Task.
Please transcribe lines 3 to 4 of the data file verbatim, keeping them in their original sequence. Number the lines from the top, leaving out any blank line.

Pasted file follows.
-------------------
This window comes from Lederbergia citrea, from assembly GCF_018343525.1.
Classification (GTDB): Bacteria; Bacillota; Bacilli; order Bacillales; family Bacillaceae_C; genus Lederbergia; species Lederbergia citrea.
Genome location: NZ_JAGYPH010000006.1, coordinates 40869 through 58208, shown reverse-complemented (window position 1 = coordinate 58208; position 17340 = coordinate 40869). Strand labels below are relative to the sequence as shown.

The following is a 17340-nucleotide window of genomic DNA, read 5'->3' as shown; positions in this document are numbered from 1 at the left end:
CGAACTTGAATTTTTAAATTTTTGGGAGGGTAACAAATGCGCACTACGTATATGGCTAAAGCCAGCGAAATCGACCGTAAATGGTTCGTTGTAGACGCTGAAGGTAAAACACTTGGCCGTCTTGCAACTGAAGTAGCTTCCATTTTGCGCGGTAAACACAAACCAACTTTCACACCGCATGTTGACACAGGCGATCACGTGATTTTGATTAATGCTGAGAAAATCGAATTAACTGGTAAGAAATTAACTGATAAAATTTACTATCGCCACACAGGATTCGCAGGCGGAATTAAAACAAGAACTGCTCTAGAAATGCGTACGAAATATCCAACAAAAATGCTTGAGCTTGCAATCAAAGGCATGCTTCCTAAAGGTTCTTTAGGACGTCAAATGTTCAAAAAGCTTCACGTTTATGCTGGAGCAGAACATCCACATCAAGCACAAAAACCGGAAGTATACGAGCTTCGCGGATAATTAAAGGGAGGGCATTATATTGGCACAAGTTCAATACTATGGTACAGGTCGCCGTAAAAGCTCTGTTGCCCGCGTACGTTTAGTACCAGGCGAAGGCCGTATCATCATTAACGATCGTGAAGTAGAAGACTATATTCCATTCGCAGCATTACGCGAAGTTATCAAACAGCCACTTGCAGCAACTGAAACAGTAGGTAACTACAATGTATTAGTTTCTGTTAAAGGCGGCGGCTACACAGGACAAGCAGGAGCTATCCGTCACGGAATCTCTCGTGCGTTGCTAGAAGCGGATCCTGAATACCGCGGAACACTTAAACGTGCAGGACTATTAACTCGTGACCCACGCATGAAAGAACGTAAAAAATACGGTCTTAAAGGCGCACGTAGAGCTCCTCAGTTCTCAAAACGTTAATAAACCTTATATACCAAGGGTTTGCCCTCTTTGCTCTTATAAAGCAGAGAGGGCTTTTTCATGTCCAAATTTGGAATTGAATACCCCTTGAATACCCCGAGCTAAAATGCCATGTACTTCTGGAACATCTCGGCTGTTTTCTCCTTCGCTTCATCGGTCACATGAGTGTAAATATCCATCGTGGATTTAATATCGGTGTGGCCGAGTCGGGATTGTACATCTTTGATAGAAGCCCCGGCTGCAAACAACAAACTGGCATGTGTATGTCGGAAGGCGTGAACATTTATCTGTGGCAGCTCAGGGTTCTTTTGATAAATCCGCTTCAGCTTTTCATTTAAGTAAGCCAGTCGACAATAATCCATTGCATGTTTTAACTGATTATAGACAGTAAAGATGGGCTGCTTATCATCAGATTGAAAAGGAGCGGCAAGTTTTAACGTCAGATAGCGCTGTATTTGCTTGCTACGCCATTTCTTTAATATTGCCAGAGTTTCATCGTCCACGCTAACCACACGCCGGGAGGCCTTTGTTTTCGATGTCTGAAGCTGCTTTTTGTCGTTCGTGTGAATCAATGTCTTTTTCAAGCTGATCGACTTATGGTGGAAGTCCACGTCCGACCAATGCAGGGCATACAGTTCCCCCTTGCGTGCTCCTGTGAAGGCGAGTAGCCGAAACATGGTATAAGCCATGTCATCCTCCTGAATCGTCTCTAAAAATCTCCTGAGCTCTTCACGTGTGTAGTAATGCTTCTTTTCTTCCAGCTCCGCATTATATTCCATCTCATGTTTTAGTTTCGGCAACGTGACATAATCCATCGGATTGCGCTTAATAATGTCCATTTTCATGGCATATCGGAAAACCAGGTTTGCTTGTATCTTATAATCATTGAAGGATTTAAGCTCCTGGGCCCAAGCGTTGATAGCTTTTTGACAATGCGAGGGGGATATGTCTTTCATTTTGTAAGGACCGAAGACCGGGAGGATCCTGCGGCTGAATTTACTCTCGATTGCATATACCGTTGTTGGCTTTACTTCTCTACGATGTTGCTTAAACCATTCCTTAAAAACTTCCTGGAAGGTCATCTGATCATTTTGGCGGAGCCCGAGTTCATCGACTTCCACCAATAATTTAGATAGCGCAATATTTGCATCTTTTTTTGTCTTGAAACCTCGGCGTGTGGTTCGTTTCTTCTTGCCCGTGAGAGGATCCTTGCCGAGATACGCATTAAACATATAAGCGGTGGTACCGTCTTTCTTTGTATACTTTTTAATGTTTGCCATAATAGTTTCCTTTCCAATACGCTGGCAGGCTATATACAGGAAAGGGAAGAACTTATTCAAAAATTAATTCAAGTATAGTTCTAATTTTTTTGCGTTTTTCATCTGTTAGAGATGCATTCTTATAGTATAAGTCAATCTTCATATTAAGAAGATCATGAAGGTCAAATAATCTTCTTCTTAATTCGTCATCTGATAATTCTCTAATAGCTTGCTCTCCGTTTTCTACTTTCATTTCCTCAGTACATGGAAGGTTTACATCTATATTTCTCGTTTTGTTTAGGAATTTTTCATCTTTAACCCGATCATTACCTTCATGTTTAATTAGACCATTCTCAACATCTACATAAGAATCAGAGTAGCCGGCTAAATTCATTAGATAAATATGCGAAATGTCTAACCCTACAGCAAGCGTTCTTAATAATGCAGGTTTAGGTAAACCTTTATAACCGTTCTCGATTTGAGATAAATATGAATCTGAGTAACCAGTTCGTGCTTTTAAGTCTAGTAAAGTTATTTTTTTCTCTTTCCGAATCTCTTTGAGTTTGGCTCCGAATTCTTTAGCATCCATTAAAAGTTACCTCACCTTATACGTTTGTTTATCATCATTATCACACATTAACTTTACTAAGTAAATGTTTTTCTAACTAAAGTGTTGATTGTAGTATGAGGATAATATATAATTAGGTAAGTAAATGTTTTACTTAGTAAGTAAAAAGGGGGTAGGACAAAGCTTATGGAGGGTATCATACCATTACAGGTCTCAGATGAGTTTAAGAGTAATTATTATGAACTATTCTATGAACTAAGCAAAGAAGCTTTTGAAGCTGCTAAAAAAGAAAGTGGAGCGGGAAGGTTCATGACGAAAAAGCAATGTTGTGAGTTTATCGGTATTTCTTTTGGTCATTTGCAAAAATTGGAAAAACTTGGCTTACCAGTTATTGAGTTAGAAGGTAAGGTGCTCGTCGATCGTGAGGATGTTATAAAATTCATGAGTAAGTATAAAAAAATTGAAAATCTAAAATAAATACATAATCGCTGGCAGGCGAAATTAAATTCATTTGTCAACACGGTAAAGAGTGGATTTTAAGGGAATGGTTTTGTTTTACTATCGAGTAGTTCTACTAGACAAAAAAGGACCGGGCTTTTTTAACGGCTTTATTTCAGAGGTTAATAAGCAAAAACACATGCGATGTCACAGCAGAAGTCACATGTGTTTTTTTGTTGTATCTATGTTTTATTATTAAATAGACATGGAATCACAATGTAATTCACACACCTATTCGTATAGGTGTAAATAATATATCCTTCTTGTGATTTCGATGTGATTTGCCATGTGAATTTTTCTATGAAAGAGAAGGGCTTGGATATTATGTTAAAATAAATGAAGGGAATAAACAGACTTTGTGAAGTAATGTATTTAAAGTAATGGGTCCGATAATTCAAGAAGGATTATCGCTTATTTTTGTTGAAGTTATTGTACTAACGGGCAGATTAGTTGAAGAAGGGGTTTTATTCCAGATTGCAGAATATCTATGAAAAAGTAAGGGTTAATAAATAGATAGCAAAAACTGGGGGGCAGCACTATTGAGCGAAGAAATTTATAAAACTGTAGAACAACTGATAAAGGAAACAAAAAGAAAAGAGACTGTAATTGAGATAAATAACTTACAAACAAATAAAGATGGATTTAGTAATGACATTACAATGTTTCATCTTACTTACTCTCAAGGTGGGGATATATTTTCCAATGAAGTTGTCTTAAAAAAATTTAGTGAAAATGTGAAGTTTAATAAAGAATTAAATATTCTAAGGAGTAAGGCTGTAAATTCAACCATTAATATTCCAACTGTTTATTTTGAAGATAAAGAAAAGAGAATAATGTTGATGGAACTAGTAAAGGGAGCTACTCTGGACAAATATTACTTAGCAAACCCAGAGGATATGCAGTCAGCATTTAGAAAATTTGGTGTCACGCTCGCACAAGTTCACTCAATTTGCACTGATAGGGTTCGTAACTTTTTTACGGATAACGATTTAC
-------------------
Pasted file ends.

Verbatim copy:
Genome location: NZ_JAGYPH010000006.1, coordinates 40869 through 58208, shown reverse-complemented (window position 1 = coordinate 58208; position 17340 = coordinate 40869). Strand labels below are relative to the sequence as shown.

The following is a 17340-nucleotide window of genomic DNA, read 5'->3' as shown; positions in this document are numbered from 1 at the left end: